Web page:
1. King Ben's Grandma Says:

    I saw the pictures from The Labyrinth and got excited, because I love that movie.
    What a fun exhibition that must have been! Jim Henson gave us so much magic and laughter (which is another form of magic).

    I like to see how things are done. I’ve read all the appendixes, and any other related material, for LOTR and I think it gives me a richer, fuller experience of the story.
    Seeing a ‘behind the scenes’ has never taken the magic from any movie, for me.

    You must have notebooks and notebooks of information about the different societies! They are so detailed and different. I wonder how many people who enjoy Firekeeper and Blind Seer have thought about all the work that went into making the rules, clothing, government, etc for each country? They are detailed and part of the background. I’ll bet that’s not easy to do. It just shows what a fantastic job you did creating the world and telling the story!

    • janelindskold Says:

      Thank you, Angie. Yep. I’ve got the notebooks and/or computer files. For some books, I have massive bibliographies of what I read.

      Jim and I are now sampling Fraggle Rock, which I’d never seen. Kid’s show, for sure, but the opening episode was SO gorgeously anthropological that we’ll definitely watch more.

  2. Beverly Martin Says:

    Very good blog! I see what you mean that what may seem “slow” to me is essential information I may need later. I finished the book and now I have to wait for the third book to be published.

    • janelindskold Says:

      And it could just be lousy, self-indulgent writing. I am glad I did not offend you, because you gave me such lovely things to think about.

      Let me give you an example, though… In Skyward, the whole mushroom thing. I’m willing to place a bet that it’s going to be more than comic relief. (I haven’t read the sequel yet, but will.) But Sanderson showed a lot of thoughtfulness elsewhere. For a writer, the line between too much,too slow, and “Where the heck did that come from?” is a tough one.

      Thanks again.

  3. Dawn Barela Says:

    this was a really interesting post.
    I love the LOTR trilogy and Two Towers is my favorite of the three.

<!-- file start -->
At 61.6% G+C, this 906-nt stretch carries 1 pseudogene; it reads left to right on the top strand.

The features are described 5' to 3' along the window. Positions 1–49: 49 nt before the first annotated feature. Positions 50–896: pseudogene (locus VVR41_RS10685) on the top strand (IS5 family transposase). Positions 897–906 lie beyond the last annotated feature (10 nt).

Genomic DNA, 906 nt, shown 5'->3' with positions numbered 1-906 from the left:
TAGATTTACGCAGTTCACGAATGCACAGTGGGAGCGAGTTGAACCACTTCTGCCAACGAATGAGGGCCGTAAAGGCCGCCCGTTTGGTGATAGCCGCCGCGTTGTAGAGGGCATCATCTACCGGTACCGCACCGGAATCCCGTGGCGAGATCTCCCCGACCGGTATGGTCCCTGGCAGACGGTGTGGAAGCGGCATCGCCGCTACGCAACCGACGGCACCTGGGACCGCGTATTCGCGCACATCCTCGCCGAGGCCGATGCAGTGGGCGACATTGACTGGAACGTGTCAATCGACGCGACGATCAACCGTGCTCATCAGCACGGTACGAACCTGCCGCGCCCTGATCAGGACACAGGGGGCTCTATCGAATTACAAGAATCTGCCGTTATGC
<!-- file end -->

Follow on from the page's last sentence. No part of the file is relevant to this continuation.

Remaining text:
Probably because it is setting the stage for the last book. The same goes for all series books. It can’t always be battles and action. It would get too distracting to me if that was the case.
    As far as the Henson Exhibit, I haven’t seen it yet.
    I am looking forward to seeing the costumes from Labyrinth.
    Especially Jareth’s! Seeing something that David Bowie actually wore is cool to me. He was a fascinating person. A true icon in music and film. To see it in person is as close to seeing him in person as I could ever have gotten. Even if he were still alive. I might have had an opportunity to see him in concert, but even then I would likely have been far from the stage due to ticket prices,

    • janelindskold Says:

      It’s a good show. Chronologically arranged and very rich.

      I think you’d like it.

      When lived near enough to see a Bowie concert, I was too poor to go. But my sister gave me her program from Glass Spiders. That remains a treasure.

  4. Harried Harry Says:

    I’m catching up with my computer since my back decided I shouldn’t sit down. Your discussion of background is on the spot. Louis L’Amour who wrote many Western novels and Dick Francis, who wrote mystery novels both developed extensive background information before they started writing their stories. In L’Amour’s case, he did a lot of siteseeing in the locales where his books took place. I know this since I’ve been to many of those places and scenery exists pretty much as he described it. In Francis’s place, his stories are oriented around horseracing in which he was very knowledgeable since he was a Grand Champion jockey in England.

    My two cents is without a detailed knowledge of the background an author won’t have a believable story, even if the detailed background never shows up in print. I’ve read stories in which the author just put words in place and “assumed” the reader would understand the background. Since the majority of my reading is science fiction or fantasy, the author must include a certain amount of background so the reader can understand the plot.

    I agree with all the comments regarding Jim Henson and the Muppets. Fraggle Rock was a very creative program which had information for both children and adults. Just like the Muppets, anyone can learn from the shows.